DirectX is focused on fully virtualised hardware, The virtualisation provides a common interface to the hardware while still allowing it to be accessed at a low level, and the developer manages resources themselves. That access gives the developer a lot of flexibility and freedom to optimise the rendering pipeline to suit their needs. To compare with programming languages, DirectX is like C++. It's powerful, simple by default but with the tools needed to burrow deep when needed.

            OpenGL is more like Java. The API is completely detached from the hardware, such that it can run purely in software if you want, as long as you have an implementation for it. OpenGL doesn't give access to the hardware at all, all the hardware management is done by the implementation, which is usually part of the graphics drivers. For the language analogy, the implementation is something like the JVM in Java: each vendor has a different implementation with different performance profiles, different quirks and sometimes different outright capabilities. The developer needs to query the implementation about its capabilities and avoid things that aren't implemented, because the fallback is less graceful than with DirectX.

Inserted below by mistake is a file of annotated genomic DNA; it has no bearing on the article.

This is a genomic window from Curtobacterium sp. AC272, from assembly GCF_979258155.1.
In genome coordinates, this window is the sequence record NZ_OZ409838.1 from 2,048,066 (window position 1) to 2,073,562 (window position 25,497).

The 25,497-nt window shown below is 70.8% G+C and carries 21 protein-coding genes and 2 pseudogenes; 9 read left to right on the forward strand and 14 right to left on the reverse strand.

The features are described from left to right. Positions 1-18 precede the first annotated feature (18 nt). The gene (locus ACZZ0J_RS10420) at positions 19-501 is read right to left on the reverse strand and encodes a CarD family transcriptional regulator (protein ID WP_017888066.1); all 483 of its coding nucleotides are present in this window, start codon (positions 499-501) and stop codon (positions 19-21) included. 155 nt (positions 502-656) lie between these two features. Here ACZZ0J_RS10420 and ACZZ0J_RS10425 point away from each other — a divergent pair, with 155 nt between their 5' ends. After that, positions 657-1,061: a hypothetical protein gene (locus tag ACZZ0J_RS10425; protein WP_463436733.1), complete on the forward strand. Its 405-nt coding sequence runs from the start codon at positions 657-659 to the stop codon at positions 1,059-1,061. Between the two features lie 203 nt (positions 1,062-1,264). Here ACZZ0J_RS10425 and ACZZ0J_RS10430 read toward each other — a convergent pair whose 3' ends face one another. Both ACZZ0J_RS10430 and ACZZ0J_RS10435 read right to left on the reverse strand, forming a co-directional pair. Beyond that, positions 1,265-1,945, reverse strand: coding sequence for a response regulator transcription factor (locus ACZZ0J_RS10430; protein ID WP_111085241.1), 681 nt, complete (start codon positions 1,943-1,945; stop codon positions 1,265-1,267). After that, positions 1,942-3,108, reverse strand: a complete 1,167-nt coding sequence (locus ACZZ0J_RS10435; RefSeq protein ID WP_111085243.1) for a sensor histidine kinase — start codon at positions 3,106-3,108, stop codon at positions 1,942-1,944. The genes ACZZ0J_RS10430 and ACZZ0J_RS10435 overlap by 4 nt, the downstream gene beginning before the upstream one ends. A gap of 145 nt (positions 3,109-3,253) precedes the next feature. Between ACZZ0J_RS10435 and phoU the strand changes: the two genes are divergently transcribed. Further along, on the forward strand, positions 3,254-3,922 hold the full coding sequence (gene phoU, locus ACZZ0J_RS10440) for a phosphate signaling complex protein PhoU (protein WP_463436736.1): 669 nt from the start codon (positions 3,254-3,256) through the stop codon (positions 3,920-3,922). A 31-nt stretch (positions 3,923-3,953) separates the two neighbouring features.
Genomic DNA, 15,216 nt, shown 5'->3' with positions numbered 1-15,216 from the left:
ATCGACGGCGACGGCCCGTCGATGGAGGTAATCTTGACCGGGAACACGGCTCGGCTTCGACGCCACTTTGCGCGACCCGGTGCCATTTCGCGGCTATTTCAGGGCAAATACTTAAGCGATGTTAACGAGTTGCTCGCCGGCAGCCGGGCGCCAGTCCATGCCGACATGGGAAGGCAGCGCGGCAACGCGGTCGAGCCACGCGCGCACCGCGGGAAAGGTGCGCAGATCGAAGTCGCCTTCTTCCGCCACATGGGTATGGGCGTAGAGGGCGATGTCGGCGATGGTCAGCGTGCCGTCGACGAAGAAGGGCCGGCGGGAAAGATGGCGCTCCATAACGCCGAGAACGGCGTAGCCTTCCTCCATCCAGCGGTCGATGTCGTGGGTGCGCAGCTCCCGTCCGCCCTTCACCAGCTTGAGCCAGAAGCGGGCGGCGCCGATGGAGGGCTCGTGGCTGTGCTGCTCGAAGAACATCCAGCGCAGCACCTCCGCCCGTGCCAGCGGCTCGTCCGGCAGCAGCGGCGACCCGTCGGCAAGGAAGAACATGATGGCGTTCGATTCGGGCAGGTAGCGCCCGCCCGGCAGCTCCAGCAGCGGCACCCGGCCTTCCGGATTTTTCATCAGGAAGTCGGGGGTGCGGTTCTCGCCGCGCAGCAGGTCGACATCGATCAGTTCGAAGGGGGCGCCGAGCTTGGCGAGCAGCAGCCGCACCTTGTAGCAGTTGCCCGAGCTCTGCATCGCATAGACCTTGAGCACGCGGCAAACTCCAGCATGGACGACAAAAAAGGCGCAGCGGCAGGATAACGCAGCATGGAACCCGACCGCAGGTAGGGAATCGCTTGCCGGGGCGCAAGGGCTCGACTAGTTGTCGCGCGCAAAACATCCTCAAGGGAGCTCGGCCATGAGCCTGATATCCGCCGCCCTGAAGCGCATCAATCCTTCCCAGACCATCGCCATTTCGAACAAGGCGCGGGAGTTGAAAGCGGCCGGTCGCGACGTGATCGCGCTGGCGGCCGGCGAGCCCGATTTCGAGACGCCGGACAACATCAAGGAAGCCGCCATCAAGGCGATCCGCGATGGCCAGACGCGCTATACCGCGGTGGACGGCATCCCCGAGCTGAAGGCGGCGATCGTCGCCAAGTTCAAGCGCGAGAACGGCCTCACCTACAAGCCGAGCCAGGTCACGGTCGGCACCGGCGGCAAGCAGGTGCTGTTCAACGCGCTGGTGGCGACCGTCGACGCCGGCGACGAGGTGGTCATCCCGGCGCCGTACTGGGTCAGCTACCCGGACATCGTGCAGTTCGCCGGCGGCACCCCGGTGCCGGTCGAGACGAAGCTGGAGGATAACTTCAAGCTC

If you're a programmer, the C++/Java analogy should be immediately understandable. Java provides a generally nice abstraction that can unfortunately be overcomplicated in areas, and walls off the implementation (the JVM) so it's harder to fix performance problems or build for high efficiency. You're at the mercy of the implementation, warts and all. Similarly, OpenGL is more about the API than what exists beneath it, the implementation is walled off and it's similarly difficult to tweak for performance.

            On the other hand, C++ (and DirectX) provides everything the developer needs. You can stay in the upper levels, working through the API interfaces (in my opinion, the DirectX interfaces are much simpler and better designed than the OpenGL interfaces), and when you need to you can dig deeper to tweak the implementation as you like.

            So hopefully that was all consistent and understandable. The remark about virtualisation wasn't integral to my point, it was more 'one example of many' where OpenGL operates at a different level to DirectX, often requiring more environment awareness in the application itself than the DirectX equivalent.